Agree with the previous answer. As mentioned there, the model types mentioned in the question will not help you alone.
In case of a non-trivial data model or business domain, I recommend to start with an entity relationship diagram. It is easy to understand, the few symbols are quickly explained.
Include proper definitions of the entities. This will make sure everyone has the same understanding of the domain. The relations with the cardinalities will also sort out many misunderstandings in advance.
A block diagram is usually the main diagram to show the runtime composition of the architecture. Indicate protocol and system boundaries. Choose an abstraction level which fits the purpose, and then be as specific as you can with the elements you show. E.g. in a communication channel, indicate who initiates the request, the data flow direction, and the protocol used. Describe the purpose of each component and connection in additional text below the model in case it is not trivial or obvious.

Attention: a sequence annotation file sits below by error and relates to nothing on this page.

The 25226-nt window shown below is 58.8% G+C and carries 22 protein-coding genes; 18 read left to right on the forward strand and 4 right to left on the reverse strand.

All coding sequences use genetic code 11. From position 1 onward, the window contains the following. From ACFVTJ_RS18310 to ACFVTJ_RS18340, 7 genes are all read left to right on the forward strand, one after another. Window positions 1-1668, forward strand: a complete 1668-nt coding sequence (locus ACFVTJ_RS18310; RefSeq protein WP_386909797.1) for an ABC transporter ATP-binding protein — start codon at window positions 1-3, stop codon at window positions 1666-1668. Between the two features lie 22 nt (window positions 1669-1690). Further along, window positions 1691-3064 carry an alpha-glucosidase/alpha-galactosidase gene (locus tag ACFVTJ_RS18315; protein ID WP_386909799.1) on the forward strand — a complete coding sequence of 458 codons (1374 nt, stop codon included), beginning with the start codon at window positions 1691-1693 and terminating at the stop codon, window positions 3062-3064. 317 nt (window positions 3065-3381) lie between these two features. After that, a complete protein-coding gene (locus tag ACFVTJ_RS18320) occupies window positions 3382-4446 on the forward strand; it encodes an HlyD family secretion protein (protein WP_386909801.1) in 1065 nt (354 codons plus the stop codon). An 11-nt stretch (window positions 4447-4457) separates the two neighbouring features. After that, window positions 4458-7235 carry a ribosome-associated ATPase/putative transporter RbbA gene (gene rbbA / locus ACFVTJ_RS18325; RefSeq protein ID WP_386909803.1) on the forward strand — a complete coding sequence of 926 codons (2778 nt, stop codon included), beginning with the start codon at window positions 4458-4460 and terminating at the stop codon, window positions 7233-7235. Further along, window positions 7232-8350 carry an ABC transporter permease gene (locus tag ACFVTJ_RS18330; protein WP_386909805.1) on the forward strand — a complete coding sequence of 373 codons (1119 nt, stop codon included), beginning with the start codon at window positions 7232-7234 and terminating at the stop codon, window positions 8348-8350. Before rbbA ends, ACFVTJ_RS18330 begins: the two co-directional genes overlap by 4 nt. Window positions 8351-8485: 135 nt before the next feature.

SAP uses a slimmed down UML version for architecture (as described here).
You might use the other diagram types if required.
Don't forget that there might be a design time view of an architecture which is different from the runtime view. E.g. you might have layers in the design time which are collapsed by a compiler for the runtime.